6. The numerical control apparatus of claim 1, wherein said joint correction section measures a change in curvature between the first and second travel paths and determines the third travel path only when the change in curvature exceeds a first value.
7. The numerical control apparatus of claim 1, wherein said joint correction section measures an angle between the first and second travel paths and determines the third travel path only when the angle exceeds a first value.
8. The numerical control apparatus of claim 1, wherein said joint correction section measures an angle and a change in curvature between the first and second travel paths and determines the third travel path if either the angle exceeds a first value or the change in curvature exceeds a second value.
9. The numerical control apparatus according to claim 1, wherein the third travel path has a locus accuracy within the allowable error value.
10. The numerical control apparatus according to claim 1, wherein said joint correcting section determines a point within the first and second travel paths where one of an angle, the curvature, and the acceleration associated with the first and second travel paths is discontinuous.
11. The numerical control apparatus according to claim 1, wherein, when a specific command previously registered is specified for a joint between two paths, said joint correction section does not correct the joint.
12. The numerical control apparatus according to claim 1, wherein the third travel path output by said joint correction section includes a piecewise path comprising a plurality of intervals.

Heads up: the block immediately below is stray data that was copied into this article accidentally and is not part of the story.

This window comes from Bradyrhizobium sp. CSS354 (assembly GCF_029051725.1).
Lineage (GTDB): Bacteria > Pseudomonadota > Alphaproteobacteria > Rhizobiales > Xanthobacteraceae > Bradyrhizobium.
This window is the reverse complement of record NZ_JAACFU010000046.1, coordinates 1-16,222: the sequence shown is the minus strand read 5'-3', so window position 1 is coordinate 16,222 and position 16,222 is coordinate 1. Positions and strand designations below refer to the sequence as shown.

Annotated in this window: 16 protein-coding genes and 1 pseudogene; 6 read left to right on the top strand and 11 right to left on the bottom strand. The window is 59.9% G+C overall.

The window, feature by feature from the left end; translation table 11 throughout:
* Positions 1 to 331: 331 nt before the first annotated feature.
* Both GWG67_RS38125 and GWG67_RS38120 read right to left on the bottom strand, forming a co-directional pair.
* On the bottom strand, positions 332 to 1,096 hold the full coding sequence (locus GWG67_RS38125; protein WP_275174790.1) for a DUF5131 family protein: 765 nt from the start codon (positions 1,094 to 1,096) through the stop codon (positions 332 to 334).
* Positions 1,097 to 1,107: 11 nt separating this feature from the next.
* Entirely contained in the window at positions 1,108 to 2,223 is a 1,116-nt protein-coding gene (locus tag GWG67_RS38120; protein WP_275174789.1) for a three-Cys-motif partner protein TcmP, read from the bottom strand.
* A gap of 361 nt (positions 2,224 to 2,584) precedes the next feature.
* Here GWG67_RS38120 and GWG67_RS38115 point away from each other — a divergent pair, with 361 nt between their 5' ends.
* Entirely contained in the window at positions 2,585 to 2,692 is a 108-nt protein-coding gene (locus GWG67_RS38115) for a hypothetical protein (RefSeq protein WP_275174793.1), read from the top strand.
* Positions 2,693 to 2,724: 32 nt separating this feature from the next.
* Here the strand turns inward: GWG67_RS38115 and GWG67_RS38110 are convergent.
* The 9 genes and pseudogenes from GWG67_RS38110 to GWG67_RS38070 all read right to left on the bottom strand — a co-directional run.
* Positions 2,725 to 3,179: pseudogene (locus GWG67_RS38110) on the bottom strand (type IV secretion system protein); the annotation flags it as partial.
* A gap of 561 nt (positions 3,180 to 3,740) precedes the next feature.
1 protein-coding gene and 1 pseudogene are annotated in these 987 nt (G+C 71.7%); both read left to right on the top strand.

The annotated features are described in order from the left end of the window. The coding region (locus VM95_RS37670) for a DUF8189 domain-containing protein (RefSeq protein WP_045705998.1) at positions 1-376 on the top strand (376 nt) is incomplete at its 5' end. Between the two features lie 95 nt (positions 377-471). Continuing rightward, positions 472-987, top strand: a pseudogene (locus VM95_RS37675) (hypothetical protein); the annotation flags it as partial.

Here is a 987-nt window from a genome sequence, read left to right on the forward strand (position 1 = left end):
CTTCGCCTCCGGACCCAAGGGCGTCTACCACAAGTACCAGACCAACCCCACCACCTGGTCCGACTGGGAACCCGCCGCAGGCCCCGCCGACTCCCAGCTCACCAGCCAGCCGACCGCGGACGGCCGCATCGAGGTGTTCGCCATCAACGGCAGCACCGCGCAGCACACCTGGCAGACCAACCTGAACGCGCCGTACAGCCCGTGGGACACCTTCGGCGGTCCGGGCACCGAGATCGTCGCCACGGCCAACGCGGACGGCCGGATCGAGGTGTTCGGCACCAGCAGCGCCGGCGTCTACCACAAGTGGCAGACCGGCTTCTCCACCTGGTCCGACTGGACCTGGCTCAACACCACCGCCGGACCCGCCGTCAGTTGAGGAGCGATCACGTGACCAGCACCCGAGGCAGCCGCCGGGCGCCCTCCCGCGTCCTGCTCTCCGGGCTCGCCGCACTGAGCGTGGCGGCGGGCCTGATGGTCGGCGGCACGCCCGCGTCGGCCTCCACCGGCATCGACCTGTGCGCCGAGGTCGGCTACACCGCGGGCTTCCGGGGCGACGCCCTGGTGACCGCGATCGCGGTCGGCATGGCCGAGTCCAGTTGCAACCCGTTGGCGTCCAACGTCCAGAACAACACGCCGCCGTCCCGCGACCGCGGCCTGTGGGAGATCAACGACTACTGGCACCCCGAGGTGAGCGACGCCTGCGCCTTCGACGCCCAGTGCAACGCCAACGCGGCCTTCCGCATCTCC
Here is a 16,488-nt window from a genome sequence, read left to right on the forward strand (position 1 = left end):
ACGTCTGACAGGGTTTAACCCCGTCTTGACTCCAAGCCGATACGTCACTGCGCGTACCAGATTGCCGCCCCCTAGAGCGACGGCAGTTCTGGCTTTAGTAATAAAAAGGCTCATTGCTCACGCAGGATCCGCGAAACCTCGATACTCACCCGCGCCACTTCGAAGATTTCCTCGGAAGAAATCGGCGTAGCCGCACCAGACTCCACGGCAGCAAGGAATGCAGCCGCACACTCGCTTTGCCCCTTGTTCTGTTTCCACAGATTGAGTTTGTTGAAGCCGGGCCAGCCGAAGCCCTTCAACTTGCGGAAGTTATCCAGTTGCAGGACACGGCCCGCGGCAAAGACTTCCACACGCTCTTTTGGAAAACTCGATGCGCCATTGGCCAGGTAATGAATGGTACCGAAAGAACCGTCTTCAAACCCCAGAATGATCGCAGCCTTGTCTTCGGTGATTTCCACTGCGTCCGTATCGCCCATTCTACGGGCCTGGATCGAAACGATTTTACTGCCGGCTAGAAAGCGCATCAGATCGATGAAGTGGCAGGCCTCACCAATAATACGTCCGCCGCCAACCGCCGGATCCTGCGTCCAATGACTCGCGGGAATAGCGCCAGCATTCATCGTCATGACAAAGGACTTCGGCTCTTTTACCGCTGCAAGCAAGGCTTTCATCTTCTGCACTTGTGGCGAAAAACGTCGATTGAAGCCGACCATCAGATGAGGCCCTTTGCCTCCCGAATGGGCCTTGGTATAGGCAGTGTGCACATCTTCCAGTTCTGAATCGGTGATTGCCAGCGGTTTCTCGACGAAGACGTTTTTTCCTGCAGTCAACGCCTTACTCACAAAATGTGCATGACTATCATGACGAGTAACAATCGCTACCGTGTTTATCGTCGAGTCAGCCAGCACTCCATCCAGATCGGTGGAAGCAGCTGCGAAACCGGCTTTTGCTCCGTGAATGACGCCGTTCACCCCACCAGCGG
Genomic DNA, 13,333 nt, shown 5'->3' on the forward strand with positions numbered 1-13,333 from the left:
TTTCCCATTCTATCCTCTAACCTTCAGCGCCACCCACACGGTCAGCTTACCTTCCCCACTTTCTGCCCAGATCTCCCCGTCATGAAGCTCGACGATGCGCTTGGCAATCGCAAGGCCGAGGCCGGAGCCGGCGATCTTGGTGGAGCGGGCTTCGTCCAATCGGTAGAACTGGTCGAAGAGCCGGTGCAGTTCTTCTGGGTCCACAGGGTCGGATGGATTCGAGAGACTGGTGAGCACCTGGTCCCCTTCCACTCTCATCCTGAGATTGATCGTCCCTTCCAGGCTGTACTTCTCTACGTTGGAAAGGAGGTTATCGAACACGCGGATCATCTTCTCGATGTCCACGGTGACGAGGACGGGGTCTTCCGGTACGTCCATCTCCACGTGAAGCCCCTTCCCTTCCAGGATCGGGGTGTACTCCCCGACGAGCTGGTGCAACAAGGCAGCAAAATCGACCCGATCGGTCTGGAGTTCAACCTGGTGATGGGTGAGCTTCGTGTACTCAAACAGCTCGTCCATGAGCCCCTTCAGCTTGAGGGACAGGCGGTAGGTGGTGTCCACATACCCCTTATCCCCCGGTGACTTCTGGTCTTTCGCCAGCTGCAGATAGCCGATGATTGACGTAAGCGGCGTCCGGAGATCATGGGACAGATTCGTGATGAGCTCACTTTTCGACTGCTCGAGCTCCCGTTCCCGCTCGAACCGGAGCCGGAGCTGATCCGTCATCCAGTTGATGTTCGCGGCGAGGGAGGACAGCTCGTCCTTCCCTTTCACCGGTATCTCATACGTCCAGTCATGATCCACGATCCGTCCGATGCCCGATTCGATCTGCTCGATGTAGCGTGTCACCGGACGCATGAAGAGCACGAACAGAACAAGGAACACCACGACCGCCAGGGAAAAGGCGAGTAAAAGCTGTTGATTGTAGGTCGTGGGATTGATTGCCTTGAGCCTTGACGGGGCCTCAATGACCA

13. The numerical control apparatus according to claim 12, wherein the piecewise path output by said joint correcting section includes a curve having a plurality of control points on the first and second travel paths.
14. The numerical control apparatus according to claim 1, wherein the third travel path output by said joint correcting section runs inside the first and second travel paths near the joint and runs outside the first and second travel paths near a periphery of the joint.
15. The numerical control apparatus according to claim 1, wherein said joint correction section calculates the third travel path in response to calculated speed of an object near the joint.
16. The numerical control apparatus according to claim 1, wherein said joint correction section calculates the third travel path in response to vibration produced at the joint.
17. A numerical control method comprising: receiving, at a numerical control program interpreter, instructions in a numerical control program for controlling a travel path of an object, and outputting first and second adjacent travel paths for the object based on the instructions, wherein a joint comprising a discontinuity in curvature exists between the first and second travel paths;
receiving, at a joint correcting section, the first and second travel paths and outputting a third travel path based on the first and second travel paths, a correction range indicative of a portion of the first and second travel paths to be corrected, and an allowable error value indicative of a permissible deviation from the first and second travel paths, the third travel path being continuous in curvature and acceleration with the first and second travel paths; and